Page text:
September – Museums and Local Arts Community
Museums serve to inspire connection and engage communities—work that often extends beyond the walls of the institution. Panelists will discuss the relationship between museums and local artists, the responsibility of museums to support local artists, and the role of museums in the arts community at large.
October – Diversity in the Art Museum Field
Those in the museum field are responsible for presenting and interpreting artworks that represent histories and cultures from around the world. And yet , the make-up of those positions is statistically homogeneous. Panelists will discuss diversity, inclusion and representation in the museum field, and how a more equitable approach creates ongoing opportunities for redressing systemic racism while better representing the community at large.
November – The Role of Art in Systemic Change
Art inspires. Art motivates. Art connects. Art heals. Panelists will discuss art’s role in addressing and influencing systemic transformation, and how museums can be a catalyst for change.
NOMA’s Creative Assembly Community Engagement Initiative
NOMA’s Creative Assembly Community Engagement Initiative uses neighborhood-based participatory art experiences as a vehicle for personal exploration, community collaboration, and social change. Through partnerships with community members, artists, community-based organizations and museum staff, the Creative Assembly Initiative facilitates community-generated art projects and programs in New Orleans neighborhood spaces and at NOMA.
Since its founding, the Creative Assembly Initiative has fostered conversations around an array of social justice-centered issues ranging from the power of collective action to the celebration and representation of underrepresented stories and identities. Through the Creative Assembly Initiative, NOMA has partnered with organizations including the Travis Hill School in the Orleans Justice Center, The Youth Empowerment Project, Nuestra Voz, The Rebuild Center, Dancing Grounds, NOVAC, New Harmony High School, and more. The Initiative is generously supported by The Wagner Foundation and The Collins C. Diboll Private Foundation.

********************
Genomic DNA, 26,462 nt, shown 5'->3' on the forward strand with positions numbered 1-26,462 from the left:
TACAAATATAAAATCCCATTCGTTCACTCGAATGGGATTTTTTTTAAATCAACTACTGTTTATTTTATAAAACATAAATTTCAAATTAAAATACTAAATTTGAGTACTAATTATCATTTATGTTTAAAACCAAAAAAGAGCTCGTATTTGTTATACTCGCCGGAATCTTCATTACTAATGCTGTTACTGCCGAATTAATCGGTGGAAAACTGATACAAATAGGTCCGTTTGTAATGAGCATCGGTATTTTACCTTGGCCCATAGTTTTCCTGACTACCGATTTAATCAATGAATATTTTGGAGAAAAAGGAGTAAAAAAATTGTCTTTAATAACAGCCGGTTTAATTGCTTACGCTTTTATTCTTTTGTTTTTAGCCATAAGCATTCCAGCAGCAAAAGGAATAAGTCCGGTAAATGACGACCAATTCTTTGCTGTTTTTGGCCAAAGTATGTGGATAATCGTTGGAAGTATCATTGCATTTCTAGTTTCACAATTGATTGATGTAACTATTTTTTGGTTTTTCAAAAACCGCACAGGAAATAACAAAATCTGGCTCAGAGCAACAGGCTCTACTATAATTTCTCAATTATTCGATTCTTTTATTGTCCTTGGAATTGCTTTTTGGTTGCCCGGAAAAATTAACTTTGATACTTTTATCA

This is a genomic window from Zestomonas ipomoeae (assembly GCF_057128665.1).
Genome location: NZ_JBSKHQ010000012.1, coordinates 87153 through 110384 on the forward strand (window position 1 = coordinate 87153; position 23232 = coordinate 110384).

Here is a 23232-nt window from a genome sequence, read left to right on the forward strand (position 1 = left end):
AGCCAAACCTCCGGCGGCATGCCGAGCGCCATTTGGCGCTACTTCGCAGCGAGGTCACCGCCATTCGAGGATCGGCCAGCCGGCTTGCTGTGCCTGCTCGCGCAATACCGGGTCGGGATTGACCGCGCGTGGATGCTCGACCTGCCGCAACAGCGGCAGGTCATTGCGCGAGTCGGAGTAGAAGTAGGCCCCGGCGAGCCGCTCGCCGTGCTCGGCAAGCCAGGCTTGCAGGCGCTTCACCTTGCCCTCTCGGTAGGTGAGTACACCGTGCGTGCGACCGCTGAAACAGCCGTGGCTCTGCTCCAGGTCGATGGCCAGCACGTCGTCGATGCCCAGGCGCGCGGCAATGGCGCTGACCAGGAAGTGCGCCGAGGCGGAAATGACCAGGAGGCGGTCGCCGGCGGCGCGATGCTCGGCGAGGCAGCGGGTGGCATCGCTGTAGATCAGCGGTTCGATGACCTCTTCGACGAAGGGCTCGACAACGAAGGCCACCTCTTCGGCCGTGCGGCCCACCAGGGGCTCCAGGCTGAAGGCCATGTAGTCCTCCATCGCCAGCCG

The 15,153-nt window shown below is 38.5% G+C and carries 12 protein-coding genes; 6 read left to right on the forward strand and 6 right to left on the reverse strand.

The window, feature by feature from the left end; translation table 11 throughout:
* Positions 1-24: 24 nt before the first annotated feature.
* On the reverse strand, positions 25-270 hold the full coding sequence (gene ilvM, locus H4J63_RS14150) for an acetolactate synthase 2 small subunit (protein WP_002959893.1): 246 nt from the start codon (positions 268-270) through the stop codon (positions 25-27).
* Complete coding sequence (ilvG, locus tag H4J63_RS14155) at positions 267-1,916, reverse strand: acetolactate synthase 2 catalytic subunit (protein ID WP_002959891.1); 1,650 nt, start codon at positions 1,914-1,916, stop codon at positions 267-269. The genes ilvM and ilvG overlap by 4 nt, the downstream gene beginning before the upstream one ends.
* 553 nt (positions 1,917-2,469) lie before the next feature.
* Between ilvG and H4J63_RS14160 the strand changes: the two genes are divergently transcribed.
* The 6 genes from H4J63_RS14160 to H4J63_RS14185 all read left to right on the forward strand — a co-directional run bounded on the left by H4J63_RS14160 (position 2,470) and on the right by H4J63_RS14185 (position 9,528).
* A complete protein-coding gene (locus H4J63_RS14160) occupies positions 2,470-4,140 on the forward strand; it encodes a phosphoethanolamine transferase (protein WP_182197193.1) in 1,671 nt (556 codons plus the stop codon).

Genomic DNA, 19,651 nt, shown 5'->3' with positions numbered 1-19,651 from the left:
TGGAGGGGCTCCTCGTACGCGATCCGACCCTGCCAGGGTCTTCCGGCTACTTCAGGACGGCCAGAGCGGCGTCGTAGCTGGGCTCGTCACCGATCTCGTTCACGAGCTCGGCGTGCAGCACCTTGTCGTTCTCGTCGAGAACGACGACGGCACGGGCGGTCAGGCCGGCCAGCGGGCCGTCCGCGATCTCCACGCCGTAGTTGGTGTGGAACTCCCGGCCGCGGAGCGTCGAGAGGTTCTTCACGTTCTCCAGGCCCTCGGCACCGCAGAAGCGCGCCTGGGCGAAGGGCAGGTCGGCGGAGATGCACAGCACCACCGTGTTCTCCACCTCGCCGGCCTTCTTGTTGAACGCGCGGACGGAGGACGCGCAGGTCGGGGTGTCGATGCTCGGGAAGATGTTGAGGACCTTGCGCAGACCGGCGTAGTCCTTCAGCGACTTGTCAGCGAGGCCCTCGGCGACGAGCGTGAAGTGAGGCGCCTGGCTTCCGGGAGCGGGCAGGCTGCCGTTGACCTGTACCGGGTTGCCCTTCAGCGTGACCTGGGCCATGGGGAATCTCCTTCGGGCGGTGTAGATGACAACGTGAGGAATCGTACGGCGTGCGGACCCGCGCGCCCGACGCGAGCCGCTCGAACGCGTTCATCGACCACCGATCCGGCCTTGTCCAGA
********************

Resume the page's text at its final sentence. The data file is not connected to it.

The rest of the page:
About NOMA’s Reopening
NOMA will now be open Wednesday through Sunday. The latest exhibitions include Alia Ali: FLUX, Ancestors In Stone, Tina Freeman: Lamentations, and Torkwase Dyson: Black Compositional Thought | 15 Paintings for the Plantationocene.
Following COVID-19 restrictions, the museum has put in place some protocols to ensure the health and safety of guests and staff.
Through the month of July, NOMA will serve as a donation drop-off location for Second Harvest Food Bank. Visitors who donate non-perishable items will receive a 15% discount at the NOMA Museum Shop. Drop-offs can be made Wednesday-Sunday 10am-5pm, starting on July 8. Wednesdays are FREE admission days for Louisiana residents, courtesy of The Helis Foundation. (This does not include admission to the Besthoff Sculpture Garden.)